Bronstein, Judith L. Department of Ecology and Evolutionary Biology, The University of Arizona, Tucson, Arizona.
Last reviewed:April 2021
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- Benefits of mutualisms
- Relation to symbiosis
- Possible coevolution
- Common features of mutualisms
- Related Primary Literature
- Additional Reading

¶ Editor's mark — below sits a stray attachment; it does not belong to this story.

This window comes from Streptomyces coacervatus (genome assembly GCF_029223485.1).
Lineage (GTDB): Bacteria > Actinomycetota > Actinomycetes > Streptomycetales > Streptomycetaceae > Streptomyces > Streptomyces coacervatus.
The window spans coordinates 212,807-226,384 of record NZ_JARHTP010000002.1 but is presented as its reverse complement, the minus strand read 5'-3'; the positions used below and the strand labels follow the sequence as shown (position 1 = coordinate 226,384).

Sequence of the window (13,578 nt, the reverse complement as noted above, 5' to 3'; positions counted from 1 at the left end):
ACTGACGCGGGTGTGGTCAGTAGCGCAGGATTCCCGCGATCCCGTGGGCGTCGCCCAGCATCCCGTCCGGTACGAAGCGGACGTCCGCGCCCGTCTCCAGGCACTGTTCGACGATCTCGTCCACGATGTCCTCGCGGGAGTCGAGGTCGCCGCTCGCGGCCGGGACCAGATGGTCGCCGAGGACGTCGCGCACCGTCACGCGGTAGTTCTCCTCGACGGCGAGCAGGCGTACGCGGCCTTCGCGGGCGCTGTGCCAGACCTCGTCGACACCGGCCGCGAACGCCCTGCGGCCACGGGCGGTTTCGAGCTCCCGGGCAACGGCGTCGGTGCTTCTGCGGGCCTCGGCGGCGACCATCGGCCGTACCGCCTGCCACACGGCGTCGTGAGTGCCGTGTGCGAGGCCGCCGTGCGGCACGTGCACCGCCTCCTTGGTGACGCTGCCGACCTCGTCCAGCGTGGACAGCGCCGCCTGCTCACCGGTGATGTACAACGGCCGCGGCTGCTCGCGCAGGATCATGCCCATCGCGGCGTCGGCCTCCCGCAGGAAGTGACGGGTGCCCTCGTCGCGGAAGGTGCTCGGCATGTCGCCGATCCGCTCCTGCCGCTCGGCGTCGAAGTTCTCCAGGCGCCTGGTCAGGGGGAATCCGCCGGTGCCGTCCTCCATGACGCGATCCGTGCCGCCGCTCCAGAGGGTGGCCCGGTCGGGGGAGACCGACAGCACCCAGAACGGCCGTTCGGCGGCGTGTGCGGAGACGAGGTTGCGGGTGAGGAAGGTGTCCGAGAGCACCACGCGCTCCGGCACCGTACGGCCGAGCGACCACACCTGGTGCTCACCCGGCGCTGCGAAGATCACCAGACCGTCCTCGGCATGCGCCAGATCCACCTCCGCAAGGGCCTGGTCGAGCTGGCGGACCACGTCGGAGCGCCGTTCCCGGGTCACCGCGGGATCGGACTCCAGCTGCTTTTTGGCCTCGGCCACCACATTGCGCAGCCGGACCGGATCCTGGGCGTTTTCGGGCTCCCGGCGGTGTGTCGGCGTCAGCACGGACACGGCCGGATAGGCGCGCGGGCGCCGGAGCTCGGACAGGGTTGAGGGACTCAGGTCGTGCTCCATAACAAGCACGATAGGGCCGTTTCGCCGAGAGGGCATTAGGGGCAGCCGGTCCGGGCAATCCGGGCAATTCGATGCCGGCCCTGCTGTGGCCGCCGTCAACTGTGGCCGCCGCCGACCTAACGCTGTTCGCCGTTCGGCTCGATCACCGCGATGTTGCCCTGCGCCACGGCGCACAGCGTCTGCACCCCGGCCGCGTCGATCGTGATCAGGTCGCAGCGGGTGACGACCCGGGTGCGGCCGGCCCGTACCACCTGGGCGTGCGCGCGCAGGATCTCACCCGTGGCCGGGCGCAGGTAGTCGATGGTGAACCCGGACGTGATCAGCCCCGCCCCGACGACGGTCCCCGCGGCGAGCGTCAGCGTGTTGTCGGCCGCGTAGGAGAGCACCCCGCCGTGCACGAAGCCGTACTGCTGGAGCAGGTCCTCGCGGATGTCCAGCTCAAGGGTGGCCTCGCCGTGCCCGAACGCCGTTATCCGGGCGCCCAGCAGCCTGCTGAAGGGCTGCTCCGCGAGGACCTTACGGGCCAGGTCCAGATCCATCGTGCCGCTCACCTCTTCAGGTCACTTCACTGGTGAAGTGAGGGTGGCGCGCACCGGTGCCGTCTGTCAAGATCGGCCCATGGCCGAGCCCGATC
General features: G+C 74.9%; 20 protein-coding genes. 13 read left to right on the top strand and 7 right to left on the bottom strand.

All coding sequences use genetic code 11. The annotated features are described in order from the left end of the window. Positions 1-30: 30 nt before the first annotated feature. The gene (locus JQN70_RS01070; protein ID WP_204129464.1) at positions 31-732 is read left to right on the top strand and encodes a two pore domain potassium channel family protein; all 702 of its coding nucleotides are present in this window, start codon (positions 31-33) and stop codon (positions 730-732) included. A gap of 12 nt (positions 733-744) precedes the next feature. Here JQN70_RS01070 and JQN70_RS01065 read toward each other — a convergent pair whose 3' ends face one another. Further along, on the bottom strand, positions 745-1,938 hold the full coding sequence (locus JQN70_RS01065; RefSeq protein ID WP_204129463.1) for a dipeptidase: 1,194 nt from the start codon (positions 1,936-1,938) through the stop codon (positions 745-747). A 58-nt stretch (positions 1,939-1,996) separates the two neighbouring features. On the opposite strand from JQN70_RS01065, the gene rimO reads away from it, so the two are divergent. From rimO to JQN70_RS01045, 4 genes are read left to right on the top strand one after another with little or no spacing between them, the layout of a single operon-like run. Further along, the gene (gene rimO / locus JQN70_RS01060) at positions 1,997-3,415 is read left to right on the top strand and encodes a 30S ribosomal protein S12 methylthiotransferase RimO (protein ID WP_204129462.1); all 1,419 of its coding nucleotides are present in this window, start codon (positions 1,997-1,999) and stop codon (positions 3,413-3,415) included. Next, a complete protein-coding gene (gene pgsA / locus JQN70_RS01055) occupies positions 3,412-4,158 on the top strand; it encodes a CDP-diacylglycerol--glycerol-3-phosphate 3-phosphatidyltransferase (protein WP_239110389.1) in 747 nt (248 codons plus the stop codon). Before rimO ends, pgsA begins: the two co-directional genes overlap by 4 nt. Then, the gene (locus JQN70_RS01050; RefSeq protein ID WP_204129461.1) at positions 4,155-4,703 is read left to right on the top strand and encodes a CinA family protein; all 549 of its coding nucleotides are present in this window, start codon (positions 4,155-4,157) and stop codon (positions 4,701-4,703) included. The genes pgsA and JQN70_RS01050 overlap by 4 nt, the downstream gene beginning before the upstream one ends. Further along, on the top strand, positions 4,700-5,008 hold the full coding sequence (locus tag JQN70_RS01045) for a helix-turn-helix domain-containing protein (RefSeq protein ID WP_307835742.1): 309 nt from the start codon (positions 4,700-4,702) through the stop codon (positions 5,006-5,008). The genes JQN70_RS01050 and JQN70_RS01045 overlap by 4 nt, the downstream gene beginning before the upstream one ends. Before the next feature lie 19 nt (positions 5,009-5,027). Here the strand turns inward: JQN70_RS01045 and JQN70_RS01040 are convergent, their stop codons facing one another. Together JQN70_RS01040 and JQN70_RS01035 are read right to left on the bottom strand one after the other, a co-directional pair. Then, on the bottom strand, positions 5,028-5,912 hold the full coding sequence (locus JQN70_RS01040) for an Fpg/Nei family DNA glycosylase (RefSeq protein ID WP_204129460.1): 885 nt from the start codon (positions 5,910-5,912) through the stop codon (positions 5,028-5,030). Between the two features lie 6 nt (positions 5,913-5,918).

An ecological interaction between two species that benefits both of them. Within populations, individuals that interact with mutualists experience higher success than those that do not. Hence, behaving mutualistically is advantageous to the individual; it does not require any concern for the well-being of the partner. At one time, mutualisms were thought to be rare curiosities of nature. However, it is now believed that every species is involved in one or more mutualistic interactions (Fig. 1). Moreover, mutualisms are thought to lie at the root of phenomena as diverse as the origin of the eukaryotic cell, the diversification of flowering plants, and the pattern of elevated species diversity in tropical forests. See also: Coevolution between flowering plants and insect pollinators; Ecological communities; Ecology; Population ecology
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